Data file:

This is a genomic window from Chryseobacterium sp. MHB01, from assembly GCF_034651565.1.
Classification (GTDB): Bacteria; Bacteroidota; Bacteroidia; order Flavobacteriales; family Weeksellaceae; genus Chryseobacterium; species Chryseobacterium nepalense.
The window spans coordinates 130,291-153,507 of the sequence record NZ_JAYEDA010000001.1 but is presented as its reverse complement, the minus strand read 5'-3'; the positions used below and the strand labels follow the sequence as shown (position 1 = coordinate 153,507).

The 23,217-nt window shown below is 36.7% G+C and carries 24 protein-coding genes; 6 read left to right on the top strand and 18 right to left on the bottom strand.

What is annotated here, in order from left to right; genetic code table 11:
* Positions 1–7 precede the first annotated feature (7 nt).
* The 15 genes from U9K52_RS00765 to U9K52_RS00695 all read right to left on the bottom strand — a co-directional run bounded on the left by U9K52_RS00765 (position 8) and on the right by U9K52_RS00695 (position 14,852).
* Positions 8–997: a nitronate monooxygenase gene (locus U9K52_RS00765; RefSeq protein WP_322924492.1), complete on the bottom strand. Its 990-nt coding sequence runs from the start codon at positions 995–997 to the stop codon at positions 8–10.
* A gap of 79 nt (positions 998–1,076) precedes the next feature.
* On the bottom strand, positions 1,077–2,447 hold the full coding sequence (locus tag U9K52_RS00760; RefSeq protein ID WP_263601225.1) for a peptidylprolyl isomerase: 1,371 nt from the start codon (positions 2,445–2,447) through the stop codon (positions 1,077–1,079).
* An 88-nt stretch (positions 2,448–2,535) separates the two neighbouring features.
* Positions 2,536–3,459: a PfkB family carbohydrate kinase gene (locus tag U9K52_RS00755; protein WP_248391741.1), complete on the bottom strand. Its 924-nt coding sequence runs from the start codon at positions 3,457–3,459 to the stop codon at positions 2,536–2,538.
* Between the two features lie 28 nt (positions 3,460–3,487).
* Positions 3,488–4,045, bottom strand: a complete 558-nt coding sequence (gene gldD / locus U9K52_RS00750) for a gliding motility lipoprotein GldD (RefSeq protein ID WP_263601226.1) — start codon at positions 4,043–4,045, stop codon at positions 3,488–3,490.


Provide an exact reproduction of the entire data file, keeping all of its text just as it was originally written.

This is a genomic window from Chryseobacterium sp. MHB01, from assembly GCF_034651565.1.
Classification (GTDB): Bacteria; Bacteroidota; Bacteroidia; order Flavobacteriales; family Weeksellaceae; genus Chryseobacterium; species Chryseobacterium nepalense.
The window spans coordinates 130,291-153,507 of the sequence record NZ_JAYEDA010000001.1 but is presented as its reverse complement, the minus strand read 5'-3'; the positions used below and the strand labels follow the sequence as shown (position 1 = coordinate 153,507).

The 23,217-nt window shown below is 36.7% G+C and carries 24 protein-coding genes; 6 read left to right on the top strand and 18 right to left on the bottom strand.

What is annotated here, in order from left to right; genetic code table 11:
* Positions 1–7 precede the first annotated feature (7 nt).
* The 15 genes from U9K52_RS00765 to U9K52_RS00695 all read right to left on the bottom strand — a co-directional run bounded on the left by U9K52_RS00765 (position 8) and on the right by U9K52_RS00695 (position 14,852).
* Positions 8–997: a nitronate monooxygenase gene (locus U9K52_RS00765; RefSeq protein WP_322924492.1), complete on the bottom strand. Its 990-nt coding sequence runs from the start codon at positions 995–997 to the stop codon at positions 8–10.
* A gap of 79 nt (positions 998–1,076) precedes the next feature.
* On the bottom strand, positions 1,077–2,447 hold the full coding sequence (locus tag U9K52_RS00760; RefSeq protein ID WP_263601225.1) for a peptidylprolyl isomerase: 1,371 nt from the start codon (positions 2,445–2,447) through the stop codon (positions 1,077–1,079).
* An 88-nt stretch (positions 2,448–2,535) separates the two neighbouring features.
* Positions 2,536–3,459: a PfkB family carbohydrate kinase gene (locus tag U9K52_RS00755; protein WP_248391741.1), complete on the bottom strand. Its 924-nt coding sequence runs from the start codon at positions 3,457–3,459 to the stop codon at positions 2,536–2,538.
* Between the two features lie 28 nt (positions 3,460–3,487).
* Positions 3,488–4,045, bottom strand: a complete 558-nt coding sequence (gene gldD / locus U9K52_RS00750) for a gliding motility lipoprotein GldD (RefSeq protein ID WP_263601226.1) — start codon at positions 4,043–4,045, stop codon at positions 3,488–3,490.